After more discussion Monday and hearing residents opposed to the project, the Overland Park Planning Commission narrowly approved a revised development plan for a high-end apartment complex on the corner of Deer Creek Golf Club.
At Monday’s meeting, the commission approved rezoning that clears the way for a high-rise multi-family development to be built on the northeast corner of 133rd and Metcalf Avenue, immediately adjacent to the southwest corner of the golf club.
The commission also approved the project’s new preliminary development plan to reduce the existing golf course and a 10-year special use permit to allow a sports or recreation facility on site.
The proposed development would abut the golf course’s southwest corner near 133rd and Metcalf.
It includes 220 apartments across approximately 11 acres, along with various amenities such as a clubhouse, a fitness area and a swimming pool.
The project also includes maintenance updates and erosion fixes to the existing golf course.
Plans for this development project originally came before the Planning Commission in December, where they were met with opposition from local residents.
At the time, several people who live near the now-rezoned area voiced strong concerns about the project’s size — primarily, one planned four-story building, known as “Building B” that contains 94 apartment units — and potential visual, traffic and environmental impacts.
The commission at that time opted to defer the proposal for another month.
The updated proposal presented Monday splits “Building B” in two with 45 apartments in each, removing its previous 490-feet facade and adding a 60-feet separation between the two buildings that will serve as a landscaped plaza area.
It calls for a leasing area in clubhouse in what is now “Building B1” and a 7,500-square-foot golf pro shop in “Building B2.” A total of 459 parking stalls are proposed, with 112 designated for the golf course.
Project applicant representative Bob Johnson said the concerns brought up in December were used to shape the revised plan.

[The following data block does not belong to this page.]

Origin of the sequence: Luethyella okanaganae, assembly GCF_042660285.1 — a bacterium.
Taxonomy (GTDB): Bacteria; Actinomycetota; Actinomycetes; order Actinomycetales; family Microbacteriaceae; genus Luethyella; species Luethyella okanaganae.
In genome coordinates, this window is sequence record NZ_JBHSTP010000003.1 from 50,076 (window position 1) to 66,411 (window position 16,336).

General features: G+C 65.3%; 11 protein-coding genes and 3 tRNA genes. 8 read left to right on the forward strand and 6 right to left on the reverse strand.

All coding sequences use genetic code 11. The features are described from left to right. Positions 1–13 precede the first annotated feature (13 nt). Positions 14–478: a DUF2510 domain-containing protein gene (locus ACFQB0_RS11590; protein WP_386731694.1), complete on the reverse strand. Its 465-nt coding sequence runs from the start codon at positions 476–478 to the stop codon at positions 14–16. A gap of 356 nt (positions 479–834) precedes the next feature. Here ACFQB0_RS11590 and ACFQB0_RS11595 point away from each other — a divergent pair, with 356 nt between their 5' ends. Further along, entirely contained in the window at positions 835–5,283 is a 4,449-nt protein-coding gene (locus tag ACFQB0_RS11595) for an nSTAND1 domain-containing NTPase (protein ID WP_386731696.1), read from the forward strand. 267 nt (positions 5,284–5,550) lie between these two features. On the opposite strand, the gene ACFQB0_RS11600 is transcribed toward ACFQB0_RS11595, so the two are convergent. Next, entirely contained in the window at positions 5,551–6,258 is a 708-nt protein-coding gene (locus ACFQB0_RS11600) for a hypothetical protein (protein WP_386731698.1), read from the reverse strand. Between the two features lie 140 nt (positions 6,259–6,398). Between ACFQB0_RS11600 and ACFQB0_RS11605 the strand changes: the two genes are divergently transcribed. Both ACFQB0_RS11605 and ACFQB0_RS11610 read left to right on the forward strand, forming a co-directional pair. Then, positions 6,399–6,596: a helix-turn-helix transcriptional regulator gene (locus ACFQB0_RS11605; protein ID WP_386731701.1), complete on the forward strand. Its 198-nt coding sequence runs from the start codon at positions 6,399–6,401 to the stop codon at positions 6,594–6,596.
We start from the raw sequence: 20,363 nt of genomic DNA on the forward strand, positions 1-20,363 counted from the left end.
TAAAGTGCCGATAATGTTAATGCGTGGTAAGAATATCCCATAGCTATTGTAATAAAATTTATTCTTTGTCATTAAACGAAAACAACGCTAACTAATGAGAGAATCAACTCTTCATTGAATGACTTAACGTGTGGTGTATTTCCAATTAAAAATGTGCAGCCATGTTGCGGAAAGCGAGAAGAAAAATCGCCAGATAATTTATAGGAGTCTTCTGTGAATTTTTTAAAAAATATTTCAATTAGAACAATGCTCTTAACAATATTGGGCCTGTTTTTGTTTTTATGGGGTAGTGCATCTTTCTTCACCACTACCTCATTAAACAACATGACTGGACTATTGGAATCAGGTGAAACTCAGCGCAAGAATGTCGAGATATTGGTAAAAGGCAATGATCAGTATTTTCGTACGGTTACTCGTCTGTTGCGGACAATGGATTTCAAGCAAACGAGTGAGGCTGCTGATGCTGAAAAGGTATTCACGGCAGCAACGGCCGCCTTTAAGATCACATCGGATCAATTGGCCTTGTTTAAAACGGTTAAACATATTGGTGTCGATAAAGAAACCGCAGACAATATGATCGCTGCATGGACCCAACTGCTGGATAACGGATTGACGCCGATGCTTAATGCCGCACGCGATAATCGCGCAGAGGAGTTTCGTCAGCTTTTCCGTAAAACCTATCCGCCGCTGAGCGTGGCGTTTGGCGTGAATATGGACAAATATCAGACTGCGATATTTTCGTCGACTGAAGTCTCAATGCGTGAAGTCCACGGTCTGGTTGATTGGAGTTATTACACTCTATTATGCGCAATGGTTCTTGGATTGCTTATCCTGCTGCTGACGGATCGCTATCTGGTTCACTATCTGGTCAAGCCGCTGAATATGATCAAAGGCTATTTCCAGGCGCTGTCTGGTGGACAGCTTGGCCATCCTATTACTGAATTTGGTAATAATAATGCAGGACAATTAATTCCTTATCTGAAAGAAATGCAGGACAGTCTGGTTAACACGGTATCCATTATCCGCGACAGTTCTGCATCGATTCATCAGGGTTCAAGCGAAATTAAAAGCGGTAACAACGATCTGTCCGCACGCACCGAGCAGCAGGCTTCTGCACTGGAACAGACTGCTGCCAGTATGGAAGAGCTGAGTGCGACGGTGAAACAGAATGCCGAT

“We appreciated the feedback and had the opportunity to sharpen our pencil,” Johnson said. “With all of these changes and plans, it still presents the solution that enables the course owner to invest $5-6 million of stream stabilization improvements that enhance the course with $1-3 million of capital improvements and bring it back up to the championship level that it deserves to be.”
Resident opposition remains
Many residents still opposed the project during the item’s public hearing Monday.
Some had concerns that the new separation of buildings actually makes the complex less visually appealing than before.
Others argued the project developer’s promises to “save Deer Creek Golf” aren’t representative of the project’s real motives, saying the golf course is neglected as is and that there are no guarantees the promised golf course maintenance happens at all.
Resident Joyce Goldstein said that while the burden should not be on the project’s neighbors to provide other options for that property’s development, many residents would prefer the site be occupied by single-family homes instead.
“I don’t believe we should roll the dice and gamble on a project with such big stakes,” she said. “Clearly the primary focus of the golf course is not to save it, but to build this complex. If it does fail … I reiterate what everybody else said: we would much rather have R1 zoning and single-family homes developed on the golf course than to have apartment complexes there.”
Lance Turner, president of the Village at Deer Creek’s homeowner’s association, pointed out that most of the residents who would be impacted by this project are retired or semi-retired and chose to purchase homes in that area for the “upscale peaceful environment”.
He also said there are concerns about whether increased traffic would make the surrounding property less accessible.
In discussion, some members of the commission supported the project while others remained torn.
Vice Chair Kip Strauss said he still had a number of concerns, a large one being the amount of resident opposition against it.
“Obviously, there’s a strong feeling from the neighborhood that this is not a good project, and that’s valid,” Strauss said. “Part of our job is to protect homeownership and perceive whether or not they think this is going to hurt their property value.”
Commission member Thomas Robinett said while there might be no guarantee the golf course will stay open, no other golf courses or businesses in general have long-term guarantees either.
“I do think this is a good project,” he said. “I think it’s got a very good chance to, whether ‘generate’ is the right word, result in the dollars needed to make the necessary erosion control or erosion mitigation improvements that are obviously necessary out there.”
The commission ultimately approved the project on a 6 to 4 vote, following two hours of discussion and public comment.